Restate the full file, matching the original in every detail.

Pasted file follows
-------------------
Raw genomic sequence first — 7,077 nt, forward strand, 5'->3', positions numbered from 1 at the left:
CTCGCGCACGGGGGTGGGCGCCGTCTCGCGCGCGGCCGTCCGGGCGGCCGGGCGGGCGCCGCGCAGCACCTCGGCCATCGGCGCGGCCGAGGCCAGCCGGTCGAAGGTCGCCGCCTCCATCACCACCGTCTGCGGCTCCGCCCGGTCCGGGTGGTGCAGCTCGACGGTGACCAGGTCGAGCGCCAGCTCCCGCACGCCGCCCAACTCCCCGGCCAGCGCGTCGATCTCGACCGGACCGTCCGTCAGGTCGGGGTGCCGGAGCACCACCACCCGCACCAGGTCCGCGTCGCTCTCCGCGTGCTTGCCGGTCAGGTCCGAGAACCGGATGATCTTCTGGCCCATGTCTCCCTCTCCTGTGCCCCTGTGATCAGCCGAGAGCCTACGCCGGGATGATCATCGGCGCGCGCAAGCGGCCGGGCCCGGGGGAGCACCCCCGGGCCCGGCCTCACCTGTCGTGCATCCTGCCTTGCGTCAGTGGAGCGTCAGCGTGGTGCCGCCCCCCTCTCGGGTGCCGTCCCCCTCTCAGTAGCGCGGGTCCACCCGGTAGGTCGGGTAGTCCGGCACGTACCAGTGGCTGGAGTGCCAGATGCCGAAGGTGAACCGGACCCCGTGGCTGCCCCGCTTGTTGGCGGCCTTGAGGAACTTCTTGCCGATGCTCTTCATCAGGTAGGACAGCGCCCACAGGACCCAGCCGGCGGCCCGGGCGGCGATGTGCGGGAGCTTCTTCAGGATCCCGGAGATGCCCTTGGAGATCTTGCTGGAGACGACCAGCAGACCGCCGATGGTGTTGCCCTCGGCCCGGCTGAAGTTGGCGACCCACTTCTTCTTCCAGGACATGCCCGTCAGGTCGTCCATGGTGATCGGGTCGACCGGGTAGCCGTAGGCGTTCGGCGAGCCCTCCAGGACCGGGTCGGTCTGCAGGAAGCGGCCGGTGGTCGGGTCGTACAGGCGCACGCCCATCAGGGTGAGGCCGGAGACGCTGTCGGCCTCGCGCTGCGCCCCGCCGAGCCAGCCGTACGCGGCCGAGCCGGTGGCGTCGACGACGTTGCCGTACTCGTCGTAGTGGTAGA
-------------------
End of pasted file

Raw genomic sequence first — 7,077 nt, forward strand, 5'->3', positions numbered from 1 at the left:
CTCGCGCACGGGGGTGGGCGCCGTCTCGCGCGCGGCCGTCCGGGCGGCCGGGCGGGCGCCGCGCAGCACCTCGGCCATCGGCGCGGCCGAGGCCAGCCGGTCGAAGGTCGCCGCCTCCATCACCACCGTCTGCGGCTCCGCCCGGTCCGGGTGGTGCAGCTCGACGGTGACCAGGTCGAGCGCCAGCTCCCGCACGCCGCCCAACTCCCCGGCCAGCGCGTCGATCTCGACCGGACCGTCCGTCAGGTCGGGGTGCCGGAGCACCACCACCCGCACCAGGTCCGCGTCGCTCTCCGCGTGCTTGCCGGTCAGGTCCGAGAACCGGATGATCTTCTGGCCCATGTCTCCCTCTCCTGTGCCCCTGTGATCAGCCGAGAGCCTACGCCGGGATGATCATCGGCGCGCGCAAGCGGCCGGGCCCGGGGGAGCACCCCCGGGCCCGGCCTCACCTGTCGTGCATCCTGCCTTGCGTCAGTGGAGCGTCAGCGTGGTGCCGCCCCCCTCTCGGGTGCCGTCCCCCTCTCAGTAGCGCGGGTCCACCCGGTAGGTCGGGTAGTCCGGCACGTACCAGTGGCTGGAGTGCCAGATGCCGAAGGTGAACCGGACCCCGTGGCTGCCCCGCTTGTTGGCGGCCTTGAGGAACTTCTTGCCGATGCTCTTCATCAGGTAGGACAGCGCCCACAGGACCCAGCCGGCGGCCCGGGCGGCGATGTGCGGGAGCTTCTTCAGGATCCCGGAGATGCCCTTGGAGATCTTGCTGGAGACGACCAGCAGACCGCCGATGGTGTTGCCCTCGGCCCGGCTGAAGTTGGCGACCCACTTCTTCTTCCAGGACATGCCCGTCAGGTCGTCCATGGTGATCGGGTCGACCGGGTAGCCGTAGGCGTTCGGCGAGCCCTCCAGGACCGGGTCGGTCTGCAGGAAGCGGCCGGTGGTCGGGTCGTACAGGCGCACGCCCATCAGGGTGAGGCCGGAGACGCTGTCGGCCTCGCGCTGCGCCCCGCCGAGCCAGCCGTACGCGGCCGAGCCGGTGGCGTCGACGACGTTGCCGTACTCGTCGTAGTGGTAGA